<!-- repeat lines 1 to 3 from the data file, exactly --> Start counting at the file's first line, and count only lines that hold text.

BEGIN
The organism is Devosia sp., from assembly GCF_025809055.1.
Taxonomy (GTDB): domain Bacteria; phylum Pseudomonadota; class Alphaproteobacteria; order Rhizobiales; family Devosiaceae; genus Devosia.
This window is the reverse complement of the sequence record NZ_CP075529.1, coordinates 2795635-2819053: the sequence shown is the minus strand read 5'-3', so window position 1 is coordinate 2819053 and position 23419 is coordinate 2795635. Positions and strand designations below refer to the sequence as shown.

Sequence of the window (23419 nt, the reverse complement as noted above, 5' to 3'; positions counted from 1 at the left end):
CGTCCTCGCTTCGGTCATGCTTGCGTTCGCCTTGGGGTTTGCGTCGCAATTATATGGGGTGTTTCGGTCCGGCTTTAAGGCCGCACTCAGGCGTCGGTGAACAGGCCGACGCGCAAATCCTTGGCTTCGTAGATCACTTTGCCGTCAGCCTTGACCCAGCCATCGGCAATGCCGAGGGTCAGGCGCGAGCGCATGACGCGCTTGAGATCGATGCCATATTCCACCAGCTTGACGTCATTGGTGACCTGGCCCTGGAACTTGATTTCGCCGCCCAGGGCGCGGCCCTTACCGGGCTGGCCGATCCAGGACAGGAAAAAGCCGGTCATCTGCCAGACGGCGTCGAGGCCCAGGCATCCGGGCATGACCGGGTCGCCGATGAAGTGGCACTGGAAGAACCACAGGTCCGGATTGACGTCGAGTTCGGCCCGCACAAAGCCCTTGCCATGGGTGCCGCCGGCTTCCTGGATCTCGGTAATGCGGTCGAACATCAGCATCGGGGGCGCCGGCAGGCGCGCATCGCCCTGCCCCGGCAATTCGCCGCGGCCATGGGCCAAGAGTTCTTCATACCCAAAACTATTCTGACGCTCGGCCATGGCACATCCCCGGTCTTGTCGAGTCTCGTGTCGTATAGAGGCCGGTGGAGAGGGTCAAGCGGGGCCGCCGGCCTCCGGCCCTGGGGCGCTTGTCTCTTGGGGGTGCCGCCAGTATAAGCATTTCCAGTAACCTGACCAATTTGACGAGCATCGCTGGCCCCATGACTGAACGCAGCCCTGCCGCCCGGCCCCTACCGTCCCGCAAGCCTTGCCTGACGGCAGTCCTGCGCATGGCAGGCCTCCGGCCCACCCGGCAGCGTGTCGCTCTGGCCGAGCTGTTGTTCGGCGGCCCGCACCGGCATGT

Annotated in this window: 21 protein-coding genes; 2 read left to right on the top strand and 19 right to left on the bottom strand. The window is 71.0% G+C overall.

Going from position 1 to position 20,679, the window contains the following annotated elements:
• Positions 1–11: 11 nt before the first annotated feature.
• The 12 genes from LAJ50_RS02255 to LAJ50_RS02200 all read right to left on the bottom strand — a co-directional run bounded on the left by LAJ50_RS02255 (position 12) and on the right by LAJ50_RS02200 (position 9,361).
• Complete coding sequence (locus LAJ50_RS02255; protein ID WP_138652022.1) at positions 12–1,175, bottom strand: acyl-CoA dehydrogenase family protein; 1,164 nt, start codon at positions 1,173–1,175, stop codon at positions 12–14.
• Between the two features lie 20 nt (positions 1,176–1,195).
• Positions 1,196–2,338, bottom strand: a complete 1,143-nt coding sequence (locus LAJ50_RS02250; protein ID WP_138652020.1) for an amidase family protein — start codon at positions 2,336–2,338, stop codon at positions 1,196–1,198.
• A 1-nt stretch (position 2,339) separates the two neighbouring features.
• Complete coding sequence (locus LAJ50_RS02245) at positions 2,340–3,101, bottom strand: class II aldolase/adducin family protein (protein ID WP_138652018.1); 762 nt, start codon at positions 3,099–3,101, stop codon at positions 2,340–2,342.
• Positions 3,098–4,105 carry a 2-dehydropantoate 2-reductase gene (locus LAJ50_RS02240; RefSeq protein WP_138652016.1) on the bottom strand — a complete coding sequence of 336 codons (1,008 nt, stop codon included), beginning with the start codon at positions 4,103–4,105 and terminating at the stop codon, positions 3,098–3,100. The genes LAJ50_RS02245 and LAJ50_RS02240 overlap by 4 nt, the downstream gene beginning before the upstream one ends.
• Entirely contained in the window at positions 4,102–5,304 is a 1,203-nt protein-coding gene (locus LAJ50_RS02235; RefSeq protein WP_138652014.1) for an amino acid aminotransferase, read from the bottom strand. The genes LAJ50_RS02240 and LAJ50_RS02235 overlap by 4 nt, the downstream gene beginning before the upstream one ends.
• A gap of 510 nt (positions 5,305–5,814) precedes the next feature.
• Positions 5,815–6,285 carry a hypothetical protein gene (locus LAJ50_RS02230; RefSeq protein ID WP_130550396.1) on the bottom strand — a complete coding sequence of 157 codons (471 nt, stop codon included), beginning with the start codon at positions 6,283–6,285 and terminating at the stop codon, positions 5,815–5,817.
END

The organism is Devosia sp., from assembly GCF_025809055.1.
Taxonomy (GTDB): domain Bacteria; phylum Pseudomonadota; class Alphaproteobacteria; order Rhizobiales; family Devosiaceae; genus Devosia.
This window is the reverse complement of the sequence record NZ_CP075529.1, coordinates 2795635-2819053: the sequence shown is the minus strand read 5'-3', so window position 1 is coordinate 2819053 and position 23419 is coordinate 2795635. Positions and strand designations below refer to the sequence as shown.